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Rough Diamonds: Season 1 Episode 1: The Almajiri Tale By Maryam Sa’eed

INTRODUCTION

Rough diamonds is a blog series of personal stories and experiences of Almajiri boys in Northern Nigeria. Almajiri is a Hausa word that can roughly be translated to mean student (of the Quran). Established over hundreds of years ago, the system has long collapsed to become a way out for parents to abnegate their responsibilities. To learn more about Almajiranci clickhere

UMAR ILIYASU

In life camp, a small residential area situated away from the heart of Abuja, is a mosque established over 15 years ago. It houses more than 20 young boys from far and near whose parents see nothing wrong with sending their children away from home and leaving them in the care of strangers who may or may not treat them kindly. Strangers who fail to provide guidance or comfort.

Umar Iliyasu, 11, used to live in Kano with his father, mother and two siblings. Although originally from Kebbi, Umar’s parents migrated to Kano before he was born. Six years ago, Umar’s father decided to travel with him to Abuja to visit a ‘friend’. However, he returned to Kano alone, leaving Umar behind to ‘study the Qur’an andits teachings’.  He hasn’t once visited since then. Umar was only 5.

We met Umar on the evening of a Thursday, a holiday for Qur’anic school pupils. He was playing football with his friends, wearing a shabby brown coloured kaftan with one leg of his trouser rolled up revealing a slightly deep cut on his left knee. A trickle of blood travelled down his leg. But he had the biggest smile on his face and looked every bit the 11 year old, playing football and having a good time.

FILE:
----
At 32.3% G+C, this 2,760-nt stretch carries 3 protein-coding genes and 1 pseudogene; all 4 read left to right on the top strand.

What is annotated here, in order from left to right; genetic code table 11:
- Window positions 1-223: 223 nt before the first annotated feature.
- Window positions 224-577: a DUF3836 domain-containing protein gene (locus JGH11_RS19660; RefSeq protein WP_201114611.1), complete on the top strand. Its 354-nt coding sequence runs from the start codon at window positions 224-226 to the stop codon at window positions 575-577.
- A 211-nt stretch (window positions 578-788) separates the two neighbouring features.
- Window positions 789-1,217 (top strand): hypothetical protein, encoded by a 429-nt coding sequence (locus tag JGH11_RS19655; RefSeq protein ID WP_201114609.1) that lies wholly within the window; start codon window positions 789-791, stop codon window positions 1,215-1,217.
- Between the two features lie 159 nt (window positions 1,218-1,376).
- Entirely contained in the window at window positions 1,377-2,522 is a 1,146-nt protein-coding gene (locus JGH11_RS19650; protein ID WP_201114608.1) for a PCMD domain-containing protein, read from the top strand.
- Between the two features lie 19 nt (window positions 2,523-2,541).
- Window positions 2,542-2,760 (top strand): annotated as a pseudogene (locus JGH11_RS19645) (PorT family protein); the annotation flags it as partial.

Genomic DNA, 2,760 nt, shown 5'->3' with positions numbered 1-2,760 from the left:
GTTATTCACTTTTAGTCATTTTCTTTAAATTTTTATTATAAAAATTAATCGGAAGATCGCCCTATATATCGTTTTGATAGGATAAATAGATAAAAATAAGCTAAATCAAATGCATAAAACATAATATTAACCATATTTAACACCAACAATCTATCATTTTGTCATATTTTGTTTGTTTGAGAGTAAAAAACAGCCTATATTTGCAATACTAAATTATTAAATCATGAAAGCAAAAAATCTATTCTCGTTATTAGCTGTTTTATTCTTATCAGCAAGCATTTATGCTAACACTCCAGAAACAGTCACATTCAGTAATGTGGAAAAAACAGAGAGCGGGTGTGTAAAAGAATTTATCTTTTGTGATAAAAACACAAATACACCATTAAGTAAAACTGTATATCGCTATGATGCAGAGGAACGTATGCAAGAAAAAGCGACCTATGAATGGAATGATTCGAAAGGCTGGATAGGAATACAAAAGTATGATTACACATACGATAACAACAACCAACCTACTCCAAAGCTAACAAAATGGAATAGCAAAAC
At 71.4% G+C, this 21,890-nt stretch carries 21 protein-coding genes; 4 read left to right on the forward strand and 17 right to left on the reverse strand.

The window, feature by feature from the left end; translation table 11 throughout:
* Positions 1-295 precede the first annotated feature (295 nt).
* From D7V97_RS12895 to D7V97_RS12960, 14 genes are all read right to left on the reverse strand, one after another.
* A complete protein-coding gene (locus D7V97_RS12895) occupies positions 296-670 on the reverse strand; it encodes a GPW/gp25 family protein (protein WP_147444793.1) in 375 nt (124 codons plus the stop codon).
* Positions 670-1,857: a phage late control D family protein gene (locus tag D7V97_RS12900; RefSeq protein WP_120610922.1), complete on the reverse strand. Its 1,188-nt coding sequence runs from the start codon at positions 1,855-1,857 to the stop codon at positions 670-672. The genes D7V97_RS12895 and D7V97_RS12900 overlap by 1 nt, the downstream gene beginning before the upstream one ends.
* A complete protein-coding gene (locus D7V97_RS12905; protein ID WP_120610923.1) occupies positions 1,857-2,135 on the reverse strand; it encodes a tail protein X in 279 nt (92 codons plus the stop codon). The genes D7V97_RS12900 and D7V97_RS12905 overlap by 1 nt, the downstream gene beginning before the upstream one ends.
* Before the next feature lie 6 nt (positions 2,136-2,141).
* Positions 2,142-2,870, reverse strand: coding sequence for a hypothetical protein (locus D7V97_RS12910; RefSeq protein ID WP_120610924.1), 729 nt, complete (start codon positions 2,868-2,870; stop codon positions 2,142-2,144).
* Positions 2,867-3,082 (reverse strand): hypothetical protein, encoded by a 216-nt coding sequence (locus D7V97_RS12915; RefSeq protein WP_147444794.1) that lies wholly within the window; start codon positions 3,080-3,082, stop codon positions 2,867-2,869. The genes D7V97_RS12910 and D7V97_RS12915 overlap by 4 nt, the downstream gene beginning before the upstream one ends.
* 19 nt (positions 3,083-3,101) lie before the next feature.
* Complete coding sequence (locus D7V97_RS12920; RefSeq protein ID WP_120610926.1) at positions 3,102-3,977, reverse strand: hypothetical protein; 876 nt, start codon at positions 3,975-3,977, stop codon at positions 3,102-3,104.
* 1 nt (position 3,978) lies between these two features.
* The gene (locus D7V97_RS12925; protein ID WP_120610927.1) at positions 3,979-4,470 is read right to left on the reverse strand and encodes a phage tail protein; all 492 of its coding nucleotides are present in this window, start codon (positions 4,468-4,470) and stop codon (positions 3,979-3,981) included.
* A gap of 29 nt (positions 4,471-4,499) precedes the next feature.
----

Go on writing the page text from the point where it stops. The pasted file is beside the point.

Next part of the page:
“The hardest part of living on the street isn’t not knowing where your next meal would come from, rather it’s seeing kids your age have a stable life, smiling and holding hands with their families, being driven to school by their fathers and not worrying about getting sent out of class because they can’t afford to pay their school fees or buy a recommended textbook. Lack of food makes me hungry, but this, living without a family, makes me sad.”Said Umar

For good reason, people have grown scared of these boys who move about without supervision. The increase of suicide bombing in Nigeria has made every Kaftan wearing male and hijab wearing female a suspect and these boys are not left out of the harsh stereotype.

“I no longer get angry when they call me a beggar or a nuisance because maybe that is what I have become. They even call us thieves, sometimes, but the worst is when they call us boko haram and it hurts. We get chased more harshly now. We play football with the boys in the neighbourhood, but when they go back home, shower and watch some TV, we knock on their doors asking for leftovers. They act like they don’t know us and their parents send us away. I understand now that they don’t really care what happens outside the field. Who we are where we are from do not interest them. All they want is for us to pass the ball or score a goal.”

Umar’s problems seem to have extended to the classroom. He was enrolled in a nearby public school when he came. Currently in primary six, he barely understands English and as a result, finds learning exceedingly difficult. Looking down at his joined hands, he stayed quiet for a while, occasionally sniffing and wiping tears.

Almajirancicreates a society of hardened adults who grew from being neglected kids.When you lie on your beds at night, blanket drawn over you, staring at pictures of children in Syria and Yemen with pity and an intense need to help, remember that there kids just like those at your doorstep. You see them every day, you hear their voices. Barefoot and wandering with bowls and eyes filled with expectations of kindness from you, the passer-by they encounter on the street.

Umar has not had a bath in days, does not know where his next meal will come from and has no idea how to fulfil his dream of becoming a doctor.

“When I’m alone and can’t sleep, I think about my family, what they are doing and whether they are happier without me. I like to imagine that they miss me a lot and they’d like me to come back home and live with them. I have so many things to tell my parents. If I saw him today, I would tell him to take me back because I’d rather suffer with them than suffer alone.”

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